If you need to rebuild Apache to include the headers module, read the "compiling Apache" instructions from the Apache Web site, and make sure that you update the configuration before compiling to include mod_headers.
LoadModule headers_module path/mod_headers.so
AddModule mod_headers.cThe AddModule directive is required even if mod_headers is compiled into the server (i.e., even if it is not dynamically loaded by a LoadModule directive).
<Location / > </Location>
<Location / > Header append P3P "policyref=\"http://catalog.example.com/P3P/PolicyReferences.xml\"" </Location>
For more information on the Header directive, see the documentation for mod_headers.
This section covers CERN httpd version 3.0 and derivatives. "Derivatives" include Lotus Domino Go Webserver (LDGW) version 4.6, and the IBM Internet Connection Server (IBM ICS) version 4.2, and possibly other servers. Note that the metafile mechanism described in this chapter does not function properly in IBM ICS version 1.0.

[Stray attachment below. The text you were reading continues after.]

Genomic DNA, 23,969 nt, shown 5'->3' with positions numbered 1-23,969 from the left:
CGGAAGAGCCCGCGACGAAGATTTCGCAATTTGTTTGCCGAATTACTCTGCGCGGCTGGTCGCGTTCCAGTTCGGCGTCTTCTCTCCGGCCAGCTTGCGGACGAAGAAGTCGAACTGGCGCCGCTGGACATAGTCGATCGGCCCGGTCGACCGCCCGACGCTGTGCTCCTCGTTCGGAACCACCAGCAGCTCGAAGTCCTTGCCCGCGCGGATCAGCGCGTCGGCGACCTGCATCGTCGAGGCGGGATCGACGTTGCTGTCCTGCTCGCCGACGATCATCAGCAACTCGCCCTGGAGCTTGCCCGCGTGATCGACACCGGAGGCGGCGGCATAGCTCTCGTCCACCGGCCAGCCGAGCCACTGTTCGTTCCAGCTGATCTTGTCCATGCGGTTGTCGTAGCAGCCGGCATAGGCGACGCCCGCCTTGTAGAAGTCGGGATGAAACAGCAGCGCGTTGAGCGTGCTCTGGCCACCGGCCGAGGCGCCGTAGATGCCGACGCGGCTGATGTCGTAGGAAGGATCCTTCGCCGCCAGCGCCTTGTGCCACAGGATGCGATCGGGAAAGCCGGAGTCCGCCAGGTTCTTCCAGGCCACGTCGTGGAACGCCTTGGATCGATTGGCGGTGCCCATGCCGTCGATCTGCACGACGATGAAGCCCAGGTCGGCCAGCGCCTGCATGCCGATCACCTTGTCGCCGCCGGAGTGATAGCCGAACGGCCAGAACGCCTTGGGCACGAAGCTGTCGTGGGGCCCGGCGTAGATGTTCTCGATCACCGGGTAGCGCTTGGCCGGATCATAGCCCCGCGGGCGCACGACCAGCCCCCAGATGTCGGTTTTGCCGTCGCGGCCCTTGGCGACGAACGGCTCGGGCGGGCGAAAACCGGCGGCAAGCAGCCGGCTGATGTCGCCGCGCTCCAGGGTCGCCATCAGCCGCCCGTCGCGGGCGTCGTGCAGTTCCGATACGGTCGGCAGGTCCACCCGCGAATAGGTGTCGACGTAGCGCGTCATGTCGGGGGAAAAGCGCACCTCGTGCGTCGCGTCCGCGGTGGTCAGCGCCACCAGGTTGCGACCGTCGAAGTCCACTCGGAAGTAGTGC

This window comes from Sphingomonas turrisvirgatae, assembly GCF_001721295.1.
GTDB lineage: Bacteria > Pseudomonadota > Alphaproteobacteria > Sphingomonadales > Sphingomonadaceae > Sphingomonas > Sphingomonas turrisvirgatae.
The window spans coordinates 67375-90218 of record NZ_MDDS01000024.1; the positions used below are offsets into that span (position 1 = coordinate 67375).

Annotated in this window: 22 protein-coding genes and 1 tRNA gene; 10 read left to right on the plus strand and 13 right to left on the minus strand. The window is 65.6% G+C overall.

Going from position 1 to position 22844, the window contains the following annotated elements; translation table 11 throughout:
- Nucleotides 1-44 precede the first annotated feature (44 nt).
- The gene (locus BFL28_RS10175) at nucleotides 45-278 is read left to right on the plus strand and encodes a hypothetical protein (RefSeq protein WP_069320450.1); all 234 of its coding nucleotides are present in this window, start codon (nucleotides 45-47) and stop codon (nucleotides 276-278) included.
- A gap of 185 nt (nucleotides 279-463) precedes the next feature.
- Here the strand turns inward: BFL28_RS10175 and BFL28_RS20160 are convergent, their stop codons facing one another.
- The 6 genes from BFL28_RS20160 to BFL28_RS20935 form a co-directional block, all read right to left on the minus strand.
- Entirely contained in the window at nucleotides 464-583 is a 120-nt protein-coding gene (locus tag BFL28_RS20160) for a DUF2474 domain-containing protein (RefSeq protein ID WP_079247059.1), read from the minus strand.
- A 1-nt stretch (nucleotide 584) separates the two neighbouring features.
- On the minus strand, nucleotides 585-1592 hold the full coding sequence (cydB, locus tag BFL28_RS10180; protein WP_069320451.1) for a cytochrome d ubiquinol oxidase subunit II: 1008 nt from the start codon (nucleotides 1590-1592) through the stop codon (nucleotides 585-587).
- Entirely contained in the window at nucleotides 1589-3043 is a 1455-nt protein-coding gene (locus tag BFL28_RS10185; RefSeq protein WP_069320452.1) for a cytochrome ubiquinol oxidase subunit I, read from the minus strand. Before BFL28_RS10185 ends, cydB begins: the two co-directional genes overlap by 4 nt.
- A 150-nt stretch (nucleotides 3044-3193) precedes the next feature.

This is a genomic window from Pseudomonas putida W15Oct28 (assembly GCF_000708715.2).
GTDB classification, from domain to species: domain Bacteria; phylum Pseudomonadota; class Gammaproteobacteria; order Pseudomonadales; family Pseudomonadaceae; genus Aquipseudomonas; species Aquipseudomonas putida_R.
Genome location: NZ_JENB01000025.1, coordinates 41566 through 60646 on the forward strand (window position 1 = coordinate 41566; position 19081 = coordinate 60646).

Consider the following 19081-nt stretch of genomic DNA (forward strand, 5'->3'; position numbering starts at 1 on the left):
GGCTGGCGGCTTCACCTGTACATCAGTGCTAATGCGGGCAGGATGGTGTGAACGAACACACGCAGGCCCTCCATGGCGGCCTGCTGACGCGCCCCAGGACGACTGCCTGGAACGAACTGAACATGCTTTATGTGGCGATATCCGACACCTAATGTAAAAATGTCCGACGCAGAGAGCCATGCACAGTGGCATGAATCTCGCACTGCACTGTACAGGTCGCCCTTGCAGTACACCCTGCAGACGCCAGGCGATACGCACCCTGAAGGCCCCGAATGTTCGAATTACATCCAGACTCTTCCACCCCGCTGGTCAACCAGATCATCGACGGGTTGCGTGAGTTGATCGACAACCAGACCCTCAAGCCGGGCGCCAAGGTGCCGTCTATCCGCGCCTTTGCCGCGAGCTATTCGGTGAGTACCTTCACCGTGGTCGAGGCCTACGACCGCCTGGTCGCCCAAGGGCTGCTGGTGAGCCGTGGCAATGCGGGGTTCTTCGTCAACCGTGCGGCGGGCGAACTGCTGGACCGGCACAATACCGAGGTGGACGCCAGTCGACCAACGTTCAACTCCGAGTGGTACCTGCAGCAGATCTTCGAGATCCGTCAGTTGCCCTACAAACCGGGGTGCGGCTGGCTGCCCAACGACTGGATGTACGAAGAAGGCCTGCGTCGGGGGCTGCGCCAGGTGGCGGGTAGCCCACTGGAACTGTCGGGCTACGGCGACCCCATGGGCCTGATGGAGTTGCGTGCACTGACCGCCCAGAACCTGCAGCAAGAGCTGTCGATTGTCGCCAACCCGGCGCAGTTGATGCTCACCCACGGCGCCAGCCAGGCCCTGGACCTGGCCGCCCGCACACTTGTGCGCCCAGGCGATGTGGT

CERN httpd has a concept called "metafiles" for associating meta-information (additional HTTP headers) with Web content. Each content file - HTML, image, sound file, or whatever - may have one metafile associated with it. CERN httpd has no support for a single metafile covering multiple documents, an entire directory, or a directory tree. Note that metafiles are optional, since Web sites never need to add extra headers to their content. If a Web site does not contain any metafiles, then the content served by that site will just have the standard headers created by the Web server. Metafiles may contain any HTTP headers. The server does not examine the contents of a metafile to perform any kind of validation. Thus the Web server does not need to "understand" the P3P headers.
Metafiles cannot be used for CGI programs; they must generate their own P3P headers.